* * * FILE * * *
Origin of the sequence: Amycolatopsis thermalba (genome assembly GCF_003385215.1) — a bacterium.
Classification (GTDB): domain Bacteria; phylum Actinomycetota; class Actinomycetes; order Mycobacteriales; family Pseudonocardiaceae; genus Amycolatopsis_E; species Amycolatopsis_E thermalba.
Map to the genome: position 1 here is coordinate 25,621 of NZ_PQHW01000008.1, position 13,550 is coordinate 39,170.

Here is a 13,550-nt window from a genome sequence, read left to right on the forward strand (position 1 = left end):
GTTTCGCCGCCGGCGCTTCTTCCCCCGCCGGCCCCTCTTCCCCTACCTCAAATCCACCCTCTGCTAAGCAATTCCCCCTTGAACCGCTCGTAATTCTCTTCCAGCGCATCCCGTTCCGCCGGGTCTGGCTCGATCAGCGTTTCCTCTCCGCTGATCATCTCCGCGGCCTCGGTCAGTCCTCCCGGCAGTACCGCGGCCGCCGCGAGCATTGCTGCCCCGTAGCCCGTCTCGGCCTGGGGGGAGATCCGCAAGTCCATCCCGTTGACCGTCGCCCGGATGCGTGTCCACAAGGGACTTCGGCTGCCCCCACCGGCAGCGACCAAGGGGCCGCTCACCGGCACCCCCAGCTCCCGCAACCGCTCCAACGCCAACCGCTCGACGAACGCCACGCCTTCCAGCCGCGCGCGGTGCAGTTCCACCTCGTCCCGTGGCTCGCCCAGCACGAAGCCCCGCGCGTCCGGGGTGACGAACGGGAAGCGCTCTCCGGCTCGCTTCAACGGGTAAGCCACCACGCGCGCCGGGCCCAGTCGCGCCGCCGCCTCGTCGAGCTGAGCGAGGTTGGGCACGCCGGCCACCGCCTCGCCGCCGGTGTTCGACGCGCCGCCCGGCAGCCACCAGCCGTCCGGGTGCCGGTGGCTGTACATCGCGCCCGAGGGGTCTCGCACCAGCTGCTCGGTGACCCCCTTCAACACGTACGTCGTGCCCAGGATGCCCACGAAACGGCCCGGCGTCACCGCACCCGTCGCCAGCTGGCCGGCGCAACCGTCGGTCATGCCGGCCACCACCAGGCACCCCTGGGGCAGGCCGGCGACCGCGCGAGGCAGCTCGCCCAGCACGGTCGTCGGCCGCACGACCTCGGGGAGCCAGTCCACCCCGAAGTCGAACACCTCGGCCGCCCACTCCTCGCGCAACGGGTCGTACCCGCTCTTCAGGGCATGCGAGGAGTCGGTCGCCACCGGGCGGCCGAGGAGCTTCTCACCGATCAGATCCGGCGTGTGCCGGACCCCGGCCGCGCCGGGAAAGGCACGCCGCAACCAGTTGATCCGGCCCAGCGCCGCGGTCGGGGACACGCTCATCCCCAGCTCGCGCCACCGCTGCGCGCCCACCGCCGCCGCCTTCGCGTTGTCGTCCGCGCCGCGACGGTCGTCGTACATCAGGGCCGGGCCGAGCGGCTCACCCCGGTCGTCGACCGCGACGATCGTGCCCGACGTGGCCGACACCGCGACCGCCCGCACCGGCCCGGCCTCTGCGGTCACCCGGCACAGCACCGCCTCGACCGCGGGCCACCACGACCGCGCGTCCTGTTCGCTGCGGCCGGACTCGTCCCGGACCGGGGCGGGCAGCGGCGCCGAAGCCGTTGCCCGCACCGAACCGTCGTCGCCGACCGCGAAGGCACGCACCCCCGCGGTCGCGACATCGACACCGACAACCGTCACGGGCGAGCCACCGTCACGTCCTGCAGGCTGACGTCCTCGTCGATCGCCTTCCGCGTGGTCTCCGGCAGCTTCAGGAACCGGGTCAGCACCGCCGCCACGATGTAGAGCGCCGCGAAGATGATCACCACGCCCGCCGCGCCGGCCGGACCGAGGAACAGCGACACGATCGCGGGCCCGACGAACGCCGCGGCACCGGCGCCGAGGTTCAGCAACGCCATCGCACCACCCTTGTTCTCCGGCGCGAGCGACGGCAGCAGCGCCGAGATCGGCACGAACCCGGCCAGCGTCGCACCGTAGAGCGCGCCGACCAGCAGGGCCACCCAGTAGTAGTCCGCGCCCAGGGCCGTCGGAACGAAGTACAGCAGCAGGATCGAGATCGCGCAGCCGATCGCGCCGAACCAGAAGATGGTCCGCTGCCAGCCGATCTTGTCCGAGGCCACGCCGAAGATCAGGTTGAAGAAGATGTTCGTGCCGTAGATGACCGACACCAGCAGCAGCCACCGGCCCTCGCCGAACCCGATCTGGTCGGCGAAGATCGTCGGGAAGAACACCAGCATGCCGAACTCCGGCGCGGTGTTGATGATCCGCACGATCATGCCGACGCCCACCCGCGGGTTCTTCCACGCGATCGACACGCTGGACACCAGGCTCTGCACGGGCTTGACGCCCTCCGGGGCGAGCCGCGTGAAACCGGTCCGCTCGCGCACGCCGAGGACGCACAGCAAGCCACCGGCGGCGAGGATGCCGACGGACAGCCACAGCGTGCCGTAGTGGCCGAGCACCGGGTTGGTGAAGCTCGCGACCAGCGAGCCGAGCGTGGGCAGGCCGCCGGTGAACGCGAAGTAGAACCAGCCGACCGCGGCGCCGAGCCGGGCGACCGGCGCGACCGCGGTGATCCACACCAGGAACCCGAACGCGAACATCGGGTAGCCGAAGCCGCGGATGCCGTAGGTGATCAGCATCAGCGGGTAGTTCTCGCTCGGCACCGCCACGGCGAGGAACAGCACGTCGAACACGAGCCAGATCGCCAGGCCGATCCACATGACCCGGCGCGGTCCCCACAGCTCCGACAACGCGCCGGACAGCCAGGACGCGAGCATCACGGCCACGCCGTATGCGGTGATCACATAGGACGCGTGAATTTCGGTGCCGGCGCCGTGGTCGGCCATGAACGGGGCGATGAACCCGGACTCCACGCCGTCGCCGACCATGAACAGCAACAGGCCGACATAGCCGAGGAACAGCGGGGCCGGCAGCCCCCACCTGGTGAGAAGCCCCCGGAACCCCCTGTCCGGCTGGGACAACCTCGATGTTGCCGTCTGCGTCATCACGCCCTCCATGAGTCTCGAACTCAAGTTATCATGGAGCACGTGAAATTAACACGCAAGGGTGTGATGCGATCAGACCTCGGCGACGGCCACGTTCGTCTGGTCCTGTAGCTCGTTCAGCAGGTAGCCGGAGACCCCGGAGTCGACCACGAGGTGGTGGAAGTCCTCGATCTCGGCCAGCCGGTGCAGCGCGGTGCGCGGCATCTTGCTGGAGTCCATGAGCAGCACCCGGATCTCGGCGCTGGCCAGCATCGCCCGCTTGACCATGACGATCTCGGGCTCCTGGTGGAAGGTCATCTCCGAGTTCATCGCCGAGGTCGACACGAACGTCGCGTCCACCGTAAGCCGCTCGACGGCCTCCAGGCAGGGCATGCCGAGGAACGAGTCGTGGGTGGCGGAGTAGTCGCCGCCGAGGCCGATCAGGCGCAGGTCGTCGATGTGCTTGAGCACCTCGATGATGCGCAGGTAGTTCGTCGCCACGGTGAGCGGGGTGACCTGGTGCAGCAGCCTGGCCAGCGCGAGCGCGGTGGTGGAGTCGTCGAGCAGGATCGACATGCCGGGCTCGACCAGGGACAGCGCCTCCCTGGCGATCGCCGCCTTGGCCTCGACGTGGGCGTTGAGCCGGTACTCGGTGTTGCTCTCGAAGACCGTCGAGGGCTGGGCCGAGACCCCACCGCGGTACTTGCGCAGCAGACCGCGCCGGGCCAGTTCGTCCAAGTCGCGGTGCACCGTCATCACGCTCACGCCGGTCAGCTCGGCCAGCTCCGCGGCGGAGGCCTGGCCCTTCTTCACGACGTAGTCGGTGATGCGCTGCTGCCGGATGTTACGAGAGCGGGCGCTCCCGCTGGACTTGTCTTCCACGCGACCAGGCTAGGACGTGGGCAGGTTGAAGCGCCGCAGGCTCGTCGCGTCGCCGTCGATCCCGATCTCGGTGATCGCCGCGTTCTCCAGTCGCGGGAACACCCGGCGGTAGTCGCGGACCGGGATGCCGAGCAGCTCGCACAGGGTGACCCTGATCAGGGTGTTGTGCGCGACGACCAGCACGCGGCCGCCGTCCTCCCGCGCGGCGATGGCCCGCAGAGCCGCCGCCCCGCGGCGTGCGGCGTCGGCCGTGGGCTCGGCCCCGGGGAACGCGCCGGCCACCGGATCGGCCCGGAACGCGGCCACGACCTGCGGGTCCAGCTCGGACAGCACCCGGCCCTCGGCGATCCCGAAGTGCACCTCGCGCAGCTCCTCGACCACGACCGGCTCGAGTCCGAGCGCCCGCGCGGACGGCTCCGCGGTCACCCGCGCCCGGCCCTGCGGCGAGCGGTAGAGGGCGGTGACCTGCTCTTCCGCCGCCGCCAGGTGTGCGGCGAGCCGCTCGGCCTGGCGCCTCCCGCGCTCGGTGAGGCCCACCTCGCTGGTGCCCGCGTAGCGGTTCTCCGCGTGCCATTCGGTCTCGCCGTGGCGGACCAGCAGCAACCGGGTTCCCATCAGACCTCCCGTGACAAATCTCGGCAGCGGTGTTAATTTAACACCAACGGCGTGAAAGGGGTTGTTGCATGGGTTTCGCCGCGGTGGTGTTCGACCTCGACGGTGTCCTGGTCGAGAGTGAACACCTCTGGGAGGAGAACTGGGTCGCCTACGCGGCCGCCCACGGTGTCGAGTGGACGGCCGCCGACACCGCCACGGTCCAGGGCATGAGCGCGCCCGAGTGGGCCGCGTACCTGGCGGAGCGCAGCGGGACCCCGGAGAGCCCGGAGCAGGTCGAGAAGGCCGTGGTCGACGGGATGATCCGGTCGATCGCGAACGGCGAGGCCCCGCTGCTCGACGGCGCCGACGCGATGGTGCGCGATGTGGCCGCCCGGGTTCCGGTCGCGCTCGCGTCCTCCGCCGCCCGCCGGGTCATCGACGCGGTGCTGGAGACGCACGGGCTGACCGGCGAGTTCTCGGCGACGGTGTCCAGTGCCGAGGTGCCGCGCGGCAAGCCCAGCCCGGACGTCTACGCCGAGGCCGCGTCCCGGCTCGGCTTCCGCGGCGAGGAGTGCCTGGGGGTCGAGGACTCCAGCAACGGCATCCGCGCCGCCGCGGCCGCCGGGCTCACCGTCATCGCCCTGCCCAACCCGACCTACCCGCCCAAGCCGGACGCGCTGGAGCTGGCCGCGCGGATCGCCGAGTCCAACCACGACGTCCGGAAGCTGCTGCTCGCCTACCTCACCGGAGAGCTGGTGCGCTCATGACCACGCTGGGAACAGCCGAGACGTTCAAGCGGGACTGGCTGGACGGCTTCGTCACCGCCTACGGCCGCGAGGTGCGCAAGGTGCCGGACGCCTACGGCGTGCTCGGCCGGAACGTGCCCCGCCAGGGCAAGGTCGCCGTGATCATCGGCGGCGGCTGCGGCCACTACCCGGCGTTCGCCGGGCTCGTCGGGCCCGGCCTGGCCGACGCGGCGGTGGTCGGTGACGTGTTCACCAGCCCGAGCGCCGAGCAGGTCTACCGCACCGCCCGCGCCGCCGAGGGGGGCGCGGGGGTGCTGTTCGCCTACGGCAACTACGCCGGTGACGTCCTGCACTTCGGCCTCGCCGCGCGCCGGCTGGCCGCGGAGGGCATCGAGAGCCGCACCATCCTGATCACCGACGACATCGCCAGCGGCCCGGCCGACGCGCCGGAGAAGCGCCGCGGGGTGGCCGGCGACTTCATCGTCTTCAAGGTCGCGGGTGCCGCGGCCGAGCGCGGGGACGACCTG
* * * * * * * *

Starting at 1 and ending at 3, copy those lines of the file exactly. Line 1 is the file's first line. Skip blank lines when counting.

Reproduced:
Origin of the sequence: Amycolatopsis thermalba (genome assembly GCF_003385215.1) — a bacterium.
Classification (GTDB): domain Bacteria; phylum Actinomycetota; class Actinomycetes; order Mycobacteriales; family Pseudonocardiaceae; genus Amycolatopsis_E; species Amycolatopsis_E thermalba.
Map to the genome: position 1 here is coordinate 25,621 of NZ_PQHW01000008.1, position 13,550 is coordinate 39,170.